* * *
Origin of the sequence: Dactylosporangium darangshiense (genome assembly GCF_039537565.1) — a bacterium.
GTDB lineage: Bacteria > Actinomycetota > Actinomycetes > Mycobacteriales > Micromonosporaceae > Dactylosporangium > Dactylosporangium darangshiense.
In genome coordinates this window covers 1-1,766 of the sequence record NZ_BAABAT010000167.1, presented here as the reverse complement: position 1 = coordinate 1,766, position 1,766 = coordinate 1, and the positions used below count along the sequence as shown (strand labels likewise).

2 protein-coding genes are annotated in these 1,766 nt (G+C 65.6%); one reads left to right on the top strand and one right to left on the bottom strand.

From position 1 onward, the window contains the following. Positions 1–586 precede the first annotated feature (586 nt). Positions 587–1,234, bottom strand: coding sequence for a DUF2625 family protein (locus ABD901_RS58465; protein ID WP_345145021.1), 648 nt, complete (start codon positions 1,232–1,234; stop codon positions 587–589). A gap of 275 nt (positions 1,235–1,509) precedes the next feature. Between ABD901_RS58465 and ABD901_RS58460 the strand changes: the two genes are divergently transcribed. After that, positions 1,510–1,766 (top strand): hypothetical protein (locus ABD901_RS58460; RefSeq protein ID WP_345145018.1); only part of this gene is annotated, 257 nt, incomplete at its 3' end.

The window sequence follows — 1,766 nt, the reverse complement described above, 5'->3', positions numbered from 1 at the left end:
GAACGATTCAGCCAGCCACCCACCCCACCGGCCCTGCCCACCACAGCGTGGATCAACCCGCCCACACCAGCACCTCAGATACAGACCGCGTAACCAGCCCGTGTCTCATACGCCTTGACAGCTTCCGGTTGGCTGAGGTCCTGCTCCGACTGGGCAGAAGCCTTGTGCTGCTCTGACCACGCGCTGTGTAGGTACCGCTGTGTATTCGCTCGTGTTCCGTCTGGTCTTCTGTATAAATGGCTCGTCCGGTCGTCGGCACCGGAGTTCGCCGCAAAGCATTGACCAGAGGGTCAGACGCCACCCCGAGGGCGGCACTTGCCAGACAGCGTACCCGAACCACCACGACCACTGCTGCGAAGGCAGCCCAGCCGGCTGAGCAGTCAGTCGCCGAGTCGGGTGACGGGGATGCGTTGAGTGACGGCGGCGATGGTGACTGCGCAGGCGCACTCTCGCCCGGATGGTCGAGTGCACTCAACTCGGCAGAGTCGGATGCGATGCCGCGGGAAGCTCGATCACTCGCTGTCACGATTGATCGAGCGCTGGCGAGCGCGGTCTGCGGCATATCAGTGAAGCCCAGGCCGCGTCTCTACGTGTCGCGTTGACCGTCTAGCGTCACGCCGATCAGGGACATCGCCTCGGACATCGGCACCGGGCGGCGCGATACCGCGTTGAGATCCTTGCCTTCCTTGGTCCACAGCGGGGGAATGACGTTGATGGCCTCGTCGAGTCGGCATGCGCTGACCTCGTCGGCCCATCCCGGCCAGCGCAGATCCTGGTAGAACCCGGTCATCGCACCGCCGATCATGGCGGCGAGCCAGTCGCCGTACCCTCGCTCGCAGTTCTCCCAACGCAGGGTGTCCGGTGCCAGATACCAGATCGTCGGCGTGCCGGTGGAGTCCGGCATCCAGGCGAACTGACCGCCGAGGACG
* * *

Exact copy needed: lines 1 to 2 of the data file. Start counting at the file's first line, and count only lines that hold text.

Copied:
Origin of the sequence: Dactylosporangium darangshiense (genome assembly GCF_039537565.1) — a bacterium.
GTDB lineage: Bacteria > Actinomycetota > Actinomycetes > Mycobacteriales > Micromonosporaceae > Dactylosporangium > Dactylosporangium darangshiense.